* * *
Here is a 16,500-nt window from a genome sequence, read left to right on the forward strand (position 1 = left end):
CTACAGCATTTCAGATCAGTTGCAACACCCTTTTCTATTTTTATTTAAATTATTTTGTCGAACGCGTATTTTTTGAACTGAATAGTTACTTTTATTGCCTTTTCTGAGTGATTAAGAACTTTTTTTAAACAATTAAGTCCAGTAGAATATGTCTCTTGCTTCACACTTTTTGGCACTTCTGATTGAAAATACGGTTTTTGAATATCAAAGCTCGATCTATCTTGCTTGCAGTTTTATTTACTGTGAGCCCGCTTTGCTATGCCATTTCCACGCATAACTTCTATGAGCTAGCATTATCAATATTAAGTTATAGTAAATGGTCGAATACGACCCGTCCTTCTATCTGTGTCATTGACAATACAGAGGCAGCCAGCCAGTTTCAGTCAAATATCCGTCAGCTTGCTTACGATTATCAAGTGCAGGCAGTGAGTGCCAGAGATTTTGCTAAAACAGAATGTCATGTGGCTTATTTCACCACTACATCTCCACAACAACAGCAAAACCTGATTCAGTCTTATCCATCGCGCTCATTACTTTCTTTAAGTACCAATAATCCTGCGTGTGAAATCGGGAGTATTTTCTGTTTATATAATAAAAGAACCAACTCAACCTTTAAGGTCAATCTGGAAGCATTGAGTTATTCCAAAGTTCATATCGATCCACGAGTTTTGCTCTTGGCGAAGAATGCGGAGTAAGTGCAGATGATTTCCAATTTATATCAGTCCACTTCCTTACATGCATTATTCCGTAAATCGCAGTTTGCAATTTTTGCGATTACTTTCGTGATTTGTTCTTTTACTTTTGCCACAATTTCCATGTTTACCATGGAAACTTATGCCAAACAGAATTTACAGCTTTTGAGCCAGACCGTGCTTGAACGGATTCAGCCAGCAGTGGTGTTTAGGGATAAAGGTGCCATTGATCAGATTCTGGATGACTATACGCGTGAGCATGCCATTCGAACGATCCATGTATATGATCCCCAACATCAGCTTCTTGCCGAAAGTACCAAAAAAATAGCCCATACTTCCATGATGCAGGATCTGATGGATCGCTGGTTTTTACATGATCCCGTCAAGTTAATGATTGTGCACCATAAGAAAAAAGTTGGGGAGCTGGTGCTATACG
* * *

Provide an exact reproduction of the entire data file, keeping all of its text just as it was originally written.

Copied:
Here is a 16,500-nt window from a genome sequence, read left to right on the forward strand (position 1 = left end):
CTACAGCATTTCAGATCAGTTGCAACACCCTTTTCTATTTTTATTTAAATTATTTTGTCGAACGCGTATTTTTTGAACTGAATAGTTACTTTTATTGCCTTTTCTGAGTGATTAAGAACTTTTTTTAAACAATTAAGTCCAGTAGAATATGTCTCTTGCTTCACACTTTTTGGCACTTCTGATTGAAAATACGGTTTTTGAATATCAAAGCTCGATCTATCTTGCTTGCAGTTTTATTTACTGTGAGCCCGCTTTGCTATGCCATTTCCACGCATAACTTCTATGAGCTAGCATTATCAATATTAAGTTATAGTAAATGGTCGAATACGACCCGTCCTTCTATCTGTGTCATTGACAATACAGAGGCAGCCAGCCAGTTTCAGTCAAATATCCGTCAGCTTGCTTACGATTATCAAGTGCAGGCAGTGAGTGCCAGAGATTTTGCTAAAACAGAATGTCATGTGGCTTATTTCACCACTACATCTCCACAACAACAGCAAAACCTGATTCAGTCTTATCCATCGCGCTCATTACTTTCTTTAAGTACCAATAATCCTGCGTGTGAAATCGGGAGTATTTTCTGTTTATATAATAAAAGAACCAACTCAACCTTTAAGGTCAATCTGGAAGCATTGAGTTATTCCAAAGTTCATATCGATCCACGAGTTTTGCTCTTGGCGAAGAATGCGGAGTAAGTGCAGATGATTTCCAATTTATATCAGTCCACTTCCTTACATGCATTATTCCGTAAATCGCAGTTTGCAATTTTTGCGATTACTTTCGTGATTTGTTCTTTTACTTTTGCCACAATTTCCATGTTTACCATGGAAACTTATGCCAAACAGAATTTACAGCTTTTGAGCCAGACCGTGCTTGAACGGATTCAGCCAGCAGTGGTGTTTAGGGATAAAGGTGCCATTGATCAGATTCTGGATGACTATACGCGTGAGCATGCCATTCGAACGATCCATGTATATGATCCCCAACATCAGCTTCTTGCCGAAAGTACCAAAAAAATAGCCCATACTTCCATGATGCAGGATCTGATGGATCGCTGGTTTTTACATGATCCCGTCAAGTTAATGATTGTGCACCATAAGAAAAAAGTTGGGGAGCTGGTGCTATACG